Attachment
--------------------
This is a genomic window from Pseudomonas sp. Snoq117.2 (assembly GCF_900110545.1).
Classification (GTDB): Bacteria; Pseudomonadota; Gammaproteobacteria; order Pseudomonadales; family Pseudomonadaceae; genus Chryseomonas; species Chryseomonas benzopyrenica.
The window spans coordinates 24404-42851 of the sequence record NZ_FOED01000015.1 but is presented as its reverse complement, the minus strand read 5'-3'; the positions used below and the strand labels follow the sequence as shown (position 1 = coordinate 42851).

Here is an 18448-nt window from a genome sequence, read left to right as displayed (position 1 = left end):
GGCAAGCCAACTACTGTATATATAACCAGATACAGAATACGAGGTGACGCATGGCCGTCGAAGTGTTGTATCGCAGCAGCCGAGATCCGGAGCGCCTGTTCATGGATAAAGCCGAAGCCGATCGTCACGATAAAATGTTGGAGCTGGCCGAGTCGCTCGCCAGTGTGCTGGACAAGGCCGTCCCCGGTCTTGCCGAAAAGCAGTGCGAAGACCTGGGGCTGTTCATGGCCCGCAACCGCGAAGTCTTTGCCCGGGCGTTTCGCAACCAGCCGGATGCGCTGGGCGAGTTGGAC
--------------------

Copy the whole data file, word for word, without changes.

This is a genomic window from Pseudomonas sp. Snoq117.2 (assembly GCF_900110545.1).
Classification (GTDB): Bacteria; Pseudomonadota; Gammaproteobacteria; order Pseudomonadales; family Pseudomonadaceae; genus Chryseomonas; species Chryseomonas benzopyrenica.
The window spans coordinates 24404-42851 of the sequence record NZ_FOED01000015.1 but is presented as its reverse complement, the minus strand read 5'-3'; the positions used below and the strand labels follow the sequence as shown (position 1 = coordinate 42851).

Here is an 18448-nt window from a genome sequence, read left to right as displayed (position 1 = left end):
GGCAAGCCAACTACTGTATATATAACCAGATACAGAATACGAGGTGACGCATGGCCGTCGAAGTGTTGTATCGCAGCAGCCGAGATCCGGAGCGCCTGTTCATGGATAAAGCCGAAGCCGATCGTCACGATAAAATGTTGGAGCTGGCCGAGTCGCTCGCCAGTGTGCTGGACAAGGCCGTCCCCGGTCTTGCCGAAAAGCAGTGCGAAGACCTGGGGCTGTTCATGGCCCGCAACCGCGAAGTCTTTGCCCGGGCGTTTCGCAACCAGCCGGATGCGCTGGGCGAGTTGGAC